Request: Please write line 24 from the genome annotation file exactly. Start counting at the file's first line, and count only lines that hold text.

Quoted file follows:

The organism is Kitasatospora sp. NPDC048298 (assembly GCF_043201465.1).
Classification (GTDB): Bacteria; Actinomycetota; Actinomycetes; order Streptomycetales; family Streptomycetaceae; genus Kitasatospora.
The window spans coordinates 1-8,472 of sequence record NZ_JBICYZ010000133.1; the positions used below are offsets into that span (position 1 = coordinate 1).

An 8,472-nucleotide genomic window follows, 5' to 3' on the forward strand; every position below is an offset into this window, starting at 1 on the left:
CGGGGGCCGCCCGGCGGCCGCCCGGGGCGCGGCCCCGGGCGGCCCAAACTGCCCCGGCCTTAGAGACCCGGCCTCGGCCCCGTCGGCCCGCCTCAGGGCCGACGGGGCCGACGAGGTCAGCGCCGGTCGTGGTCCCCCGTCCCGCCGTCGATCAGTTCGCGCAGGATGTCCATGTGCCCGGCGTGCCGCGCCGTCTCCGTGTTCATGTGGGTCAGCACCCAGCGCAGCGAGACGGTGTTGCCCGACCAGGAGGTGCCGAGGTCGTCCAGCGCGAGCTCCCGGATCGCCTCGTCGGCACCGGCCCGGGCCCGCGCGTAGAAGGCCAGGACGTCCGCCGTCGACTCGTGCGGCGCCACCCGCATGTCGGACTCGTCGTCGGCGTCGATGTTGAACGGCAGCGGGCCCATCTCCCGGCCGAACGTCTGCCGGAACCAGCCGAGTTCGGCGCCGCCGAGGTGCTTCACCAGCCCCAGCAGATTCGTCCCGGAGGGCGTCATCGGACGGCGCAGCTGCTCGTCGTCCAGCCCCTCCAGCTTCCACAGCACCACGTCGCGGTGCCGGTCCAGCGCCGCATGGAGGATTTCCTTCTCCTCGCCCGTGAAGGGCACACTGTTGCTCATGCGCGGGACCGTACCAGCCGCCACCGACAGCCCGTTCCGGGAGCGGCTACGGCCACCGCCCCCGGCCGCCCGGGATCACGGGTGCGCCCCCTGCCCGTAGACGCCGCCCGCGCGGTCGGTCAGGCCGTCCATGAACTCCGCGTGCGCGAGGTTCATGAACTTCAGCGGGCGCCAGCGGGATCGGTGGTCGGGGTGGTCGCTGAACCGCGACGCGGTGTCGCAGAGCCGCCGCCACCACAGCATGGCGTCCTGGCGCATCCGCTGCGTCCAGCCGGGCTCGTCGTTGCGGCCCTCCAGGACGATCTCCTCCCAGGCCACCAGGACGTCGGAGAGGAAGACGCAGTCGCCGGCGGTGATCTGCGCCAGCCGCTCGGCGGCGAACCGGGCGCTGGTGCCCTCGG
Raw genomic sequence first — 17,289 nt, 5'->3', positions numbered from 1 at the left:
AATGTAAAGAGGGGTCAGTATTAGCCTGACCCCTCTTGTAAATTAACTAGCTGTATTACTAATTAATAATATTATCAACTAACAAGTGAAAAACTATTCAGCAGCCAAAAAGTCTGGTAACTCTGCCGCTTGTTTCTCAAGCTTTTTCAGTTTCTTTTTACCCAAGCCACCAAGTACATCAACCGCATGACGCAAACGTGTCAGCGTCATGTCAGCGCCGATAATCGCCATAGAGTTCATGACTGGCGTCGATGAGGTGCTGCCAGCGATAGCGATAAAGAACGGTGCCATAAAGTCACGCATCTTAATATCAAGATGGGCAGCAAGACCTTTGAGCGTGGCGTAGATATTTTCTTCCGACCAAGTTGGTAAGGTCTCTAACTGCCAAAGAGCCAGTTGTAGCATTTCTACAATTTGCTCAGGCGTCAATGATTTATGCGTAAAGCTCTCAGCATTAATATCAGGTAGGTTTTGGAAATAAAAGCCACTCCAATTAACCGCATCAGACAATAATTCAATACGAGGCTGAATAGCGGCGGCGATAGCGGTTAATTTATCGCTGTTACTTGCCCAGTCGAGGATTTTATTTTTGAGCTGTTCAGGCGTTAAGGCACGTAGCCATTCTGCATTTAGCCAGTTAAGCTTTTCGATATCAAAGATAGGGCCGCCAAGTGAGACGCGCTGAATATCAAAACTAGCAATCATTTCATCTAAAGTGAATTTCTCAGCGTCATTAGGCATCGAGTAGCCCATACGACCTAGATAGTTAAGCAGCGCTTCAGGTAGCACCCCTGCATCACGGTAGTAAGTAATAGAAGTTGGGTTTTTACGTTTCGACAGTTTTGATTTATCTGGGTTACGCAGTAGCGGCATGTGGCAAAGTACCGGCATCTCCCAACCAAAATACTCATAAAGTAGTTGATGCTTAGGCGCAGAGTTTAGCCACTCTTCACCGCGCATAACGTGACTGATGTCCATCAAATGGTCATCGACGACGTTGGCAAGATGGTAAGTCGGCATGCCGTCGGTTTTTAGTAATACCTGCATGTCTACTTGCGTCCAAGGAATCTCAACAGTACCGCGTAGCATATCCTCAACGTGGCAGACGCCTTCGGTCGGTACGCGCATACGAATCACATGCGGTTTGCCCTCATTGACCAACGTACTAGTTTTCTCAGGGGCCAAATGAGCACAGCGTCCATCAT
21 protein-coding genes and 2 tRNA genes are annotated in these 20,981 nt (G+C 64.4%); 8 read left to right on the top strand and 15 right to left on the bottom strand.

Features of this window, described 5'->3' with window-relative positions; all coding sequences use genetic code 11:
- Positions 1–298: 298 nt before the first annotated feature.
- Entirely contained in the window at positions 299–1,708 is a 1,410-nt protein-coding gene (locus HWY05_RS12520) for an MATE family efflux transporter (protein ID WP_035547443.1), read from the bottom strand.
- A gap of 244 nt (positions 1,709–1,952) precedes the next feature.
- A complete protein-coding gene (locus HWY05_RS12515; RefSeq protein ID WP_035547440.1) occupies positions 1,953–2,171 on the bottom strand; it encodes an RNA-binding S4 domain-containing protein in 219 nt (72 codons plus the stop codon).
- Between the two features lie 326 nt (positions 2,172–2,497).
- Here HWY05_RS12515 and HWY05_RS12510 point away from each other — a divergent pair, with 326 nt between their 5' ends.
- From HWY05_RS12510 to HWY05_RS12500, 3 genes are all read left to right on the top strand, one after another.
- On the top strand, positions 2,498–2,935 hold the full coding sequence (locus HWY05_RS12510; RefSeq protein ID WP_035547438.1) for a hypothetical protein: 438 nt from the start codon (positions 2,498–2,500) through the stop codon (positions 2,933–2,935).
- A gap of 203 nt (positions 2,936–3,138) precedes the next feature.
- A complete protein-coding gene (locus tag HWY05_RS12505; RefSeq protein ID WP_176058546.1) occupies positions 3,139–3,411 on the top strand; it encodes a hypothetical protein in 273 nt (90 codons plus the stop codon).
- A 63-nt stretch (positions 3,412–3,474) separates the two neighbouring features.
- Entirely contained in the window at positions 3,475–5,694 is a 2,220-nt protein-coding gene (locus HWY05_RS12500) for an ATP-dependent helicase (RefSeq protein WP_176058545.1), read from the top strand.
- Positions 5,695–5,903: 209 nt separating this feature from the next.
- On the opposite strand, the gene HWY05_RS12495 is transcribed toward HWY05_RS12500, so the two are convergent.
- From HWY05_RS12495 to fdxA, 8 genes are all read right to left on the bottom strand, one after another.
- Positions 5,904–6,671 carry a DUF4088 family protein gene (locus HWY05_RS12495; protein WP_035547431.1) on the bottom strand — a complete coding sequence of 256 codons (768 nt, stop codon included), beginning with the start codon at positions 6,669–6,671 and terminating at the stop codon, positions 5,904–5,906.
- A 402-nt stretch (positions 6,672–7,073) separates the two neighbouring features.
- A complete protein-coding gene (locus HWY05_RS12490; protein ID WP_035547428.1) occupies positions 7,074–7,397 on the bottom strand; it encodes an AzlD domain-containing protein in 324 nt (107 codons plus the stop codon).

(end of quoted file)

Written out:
- From HWY05_RS12495 to fdxA, 8 genes are all read right to left on the bottom strand, one after another.